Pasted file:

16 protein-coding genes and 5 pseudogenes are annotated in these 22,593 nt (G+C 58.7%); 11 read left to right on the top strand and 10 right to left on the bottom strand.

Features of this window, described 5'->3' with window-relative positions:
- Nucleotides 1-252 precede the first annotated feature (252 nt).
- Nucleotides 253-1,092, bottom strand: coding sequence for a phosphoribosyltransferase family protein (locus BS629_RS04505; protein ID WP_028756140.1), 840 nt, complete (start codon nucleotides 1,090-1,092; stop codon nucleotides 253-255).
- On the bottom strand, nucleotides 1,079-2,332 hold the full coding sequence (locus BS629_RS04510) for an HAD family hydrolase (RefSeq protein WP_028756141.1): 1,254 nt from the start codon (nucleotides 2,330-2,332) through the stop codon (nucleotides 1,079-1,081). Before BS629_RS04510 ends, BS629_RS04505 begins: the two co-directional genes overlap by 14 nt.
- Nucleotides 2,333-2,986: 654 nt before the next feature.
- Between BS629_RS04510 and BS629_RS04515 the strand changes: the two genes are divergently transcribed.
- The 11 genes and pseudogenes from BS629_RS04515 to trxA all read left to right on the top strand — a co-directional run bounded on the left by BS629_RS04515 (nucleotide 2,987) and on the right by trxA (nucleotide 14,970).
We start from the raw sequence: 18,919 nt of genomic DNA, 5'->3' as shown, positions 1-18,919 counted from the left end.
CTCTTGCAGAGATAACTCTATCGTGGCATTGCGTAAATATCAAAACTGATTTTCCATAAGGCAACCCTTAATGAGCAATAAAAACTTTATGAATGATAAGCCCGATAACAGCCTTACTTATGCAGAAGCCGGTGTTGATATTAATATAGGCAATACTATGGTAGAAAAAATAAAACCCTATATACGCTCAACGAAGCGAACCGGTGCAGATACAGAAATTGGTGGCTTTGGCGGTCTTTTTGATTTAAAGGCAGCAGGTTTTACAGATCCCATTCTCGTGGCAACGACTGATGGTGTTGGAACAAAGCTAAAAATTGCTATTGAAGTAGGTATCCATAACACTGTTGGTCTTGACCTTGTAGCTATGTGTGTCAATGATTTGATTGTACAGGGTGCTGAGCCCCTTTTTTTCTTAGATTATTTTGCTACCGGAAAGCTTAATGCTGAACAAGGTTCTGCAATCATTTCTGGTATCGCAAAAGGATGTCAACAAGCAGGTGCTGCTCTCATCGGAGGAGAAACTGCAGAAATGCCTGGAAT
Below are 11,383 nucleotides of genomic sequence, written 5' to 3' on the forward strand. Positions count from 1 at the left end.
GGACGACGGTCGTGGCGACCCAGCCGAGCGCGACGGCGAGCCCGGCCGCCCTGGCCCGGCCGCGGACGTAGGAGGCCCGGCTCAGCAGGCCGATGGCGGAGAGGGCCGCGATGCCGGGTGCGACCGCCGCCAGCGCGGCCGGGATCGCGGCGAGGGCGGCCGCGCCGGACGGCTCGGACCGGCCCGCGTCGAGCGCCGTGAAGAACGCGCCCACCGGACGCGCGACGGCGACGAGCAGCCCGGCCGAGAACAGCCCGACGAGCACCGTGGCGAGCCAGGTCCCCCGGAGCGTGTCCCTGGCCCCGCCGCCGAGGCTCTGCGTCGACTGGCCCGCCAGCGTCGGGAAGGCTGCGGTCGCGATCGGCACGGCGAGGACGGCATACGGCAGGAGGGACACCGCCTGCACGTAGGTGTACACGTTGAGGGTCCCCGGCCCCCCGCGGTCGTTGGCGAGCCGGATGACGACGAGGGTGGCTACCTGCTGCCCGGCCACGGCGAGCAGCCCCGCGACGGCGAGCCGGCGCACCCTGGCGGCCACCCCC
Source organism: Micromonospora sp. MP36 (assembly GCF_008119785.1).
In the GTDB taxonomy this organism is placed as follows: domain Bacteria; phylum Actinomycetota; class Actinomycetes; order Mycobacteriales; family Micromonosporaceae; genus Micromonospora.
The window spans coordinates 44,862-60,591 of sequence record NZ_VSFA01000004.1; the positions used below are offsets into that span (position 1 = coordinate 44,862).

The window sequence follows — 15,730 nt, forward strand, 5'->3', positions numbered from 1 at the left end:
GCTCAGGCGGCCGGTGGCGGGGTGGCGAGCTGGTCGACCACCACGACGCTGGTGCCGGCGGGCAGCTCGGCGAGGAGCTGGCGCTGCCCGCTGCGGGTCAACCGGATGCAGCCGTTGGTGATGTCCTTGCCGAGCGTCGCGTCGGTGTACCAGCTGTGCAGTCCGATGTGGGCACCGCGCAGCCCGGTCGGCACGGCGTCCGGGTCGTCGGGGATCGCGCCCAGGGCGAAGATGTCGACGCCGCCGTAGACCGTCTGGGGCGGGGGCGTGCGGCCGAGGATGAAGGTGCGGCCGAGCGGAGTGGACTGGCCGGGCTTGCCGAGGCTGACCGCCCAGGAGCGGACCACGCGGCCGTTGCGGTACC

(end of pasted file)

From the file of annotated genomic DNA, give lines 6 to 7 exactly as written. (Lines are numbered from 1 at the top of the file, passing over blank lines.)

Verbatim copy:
- Nucleotides 2,333-2,986: 654 nt before the next feature.
- Between BS629_RS04510 and BS629_RS04515 the strand changes: the two genes are divergently transcribed.